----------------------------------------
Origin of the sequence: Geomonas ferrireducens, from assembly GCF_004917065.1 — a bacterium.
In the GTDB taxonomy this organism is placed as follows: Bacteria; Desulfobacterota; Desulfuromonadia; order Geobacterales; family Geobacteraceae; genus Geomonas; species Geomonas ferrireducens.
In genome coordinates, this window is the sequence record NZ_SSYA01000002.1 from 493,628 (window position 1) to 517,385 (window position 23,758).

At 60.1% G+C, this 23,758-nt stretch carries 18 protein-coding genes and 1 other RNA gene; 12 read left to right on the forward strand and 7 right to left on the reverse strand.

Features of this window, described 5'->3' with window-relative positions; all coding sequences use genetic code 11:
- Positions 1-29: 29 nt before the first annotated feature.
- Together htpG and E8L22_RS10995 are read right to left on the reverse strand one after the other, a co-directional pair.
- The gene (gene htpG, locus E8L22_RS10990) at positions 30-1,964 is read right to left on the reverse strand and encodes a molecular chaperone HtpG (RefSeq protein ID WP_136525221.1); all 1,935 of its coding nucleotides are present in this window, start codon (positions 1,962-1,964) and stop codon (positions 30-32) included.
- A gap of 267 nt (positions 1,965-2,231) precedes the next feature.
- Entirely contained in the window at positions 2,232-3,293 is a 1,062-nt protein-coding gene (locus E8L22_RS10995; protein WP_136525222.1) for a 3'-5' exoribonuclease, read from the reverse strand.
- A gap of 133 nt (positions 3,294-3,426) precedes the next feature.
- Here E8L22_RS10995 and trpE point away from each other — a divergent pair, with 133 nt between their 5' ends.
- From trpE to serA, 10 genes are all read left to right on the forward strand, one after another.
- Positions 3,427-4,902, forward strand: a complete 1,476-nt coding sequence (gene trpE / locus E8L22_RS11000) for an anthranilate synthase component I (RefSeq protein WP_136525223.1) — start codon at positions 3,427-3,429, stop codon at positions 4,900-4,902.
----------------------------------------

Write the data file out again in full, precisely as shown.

Origin of the sequence: Geomonas ferrireducens, from assembly GCF_004917065.1 — a bacterium.
In the GTDB taxonomy this organism is placed as follows: Bacteria; Desulfobacterota; Desulfuromonadia; order Geobacterales; family Geobacteraceae; genus Geomonas; species Geomonas ferrireducens.
In genome coordinates, this window is the sequence record NZ_SSYA01000002.1 from 493,628 (window position 1) to 517,385 (window position 23,758).

At 60.1% G+C, this 23,758-nt stretch carries 18 protein-coding genes and 1 other RNA gene; 12 read left to right on the forward strand and 7 right to left on the reverse strand.

Features of this window, described 5'->3' with window-relative positions; all coding sequences use genetic code 11:
- Positions 1-29: 29 nt before the first annotated feature.
- Together htpG and E8L22_RS10995 are read right to left on the reverse strand one after the other, a co-directional pair.
- The gene (gene htpG, locus E8L22_RS10990) at positions 30-1,964 is read right to left on the reverse strand and encodes a molecular chaperone HtpG (RefSeq protein ID WP_136525221.1); all 1,935 of its coding nucleotides are present in this window, start codon (positions 1,962-1,964) and stop codon (positions 30-32) included.
- A gap of 267 nt (positions 1,965-2,231) precedes the next feature.
- Entirely contained in the window at positions 2,232-3,293 is a 1,062-nt protein-coding gene (locus E8L22_RS10995; protein WP_136525222.1) for a 3'-5' exoribonuclease, read from the reverse strand.
- A gap of 133 nt (positions 3,294-3,426) precedes the next feature.
- Here E8L22_RS10995 and trpE point away from each other — a divergent pair, with 133 nt between their 5' ends.
- From trpE to serA, 10 genes are all read left to right on the forward strand, one after another.
- Positions 3,427-4,902, forward strand: a complete 1,476-nt coding sequence (gene trpE / locus E8L22_RS11000) for an anthranilate synthase component I (RefSeq protein WP_136525223.1) — start codon at positions 3,427-3,429, stop codon at positions 4,900-4,902.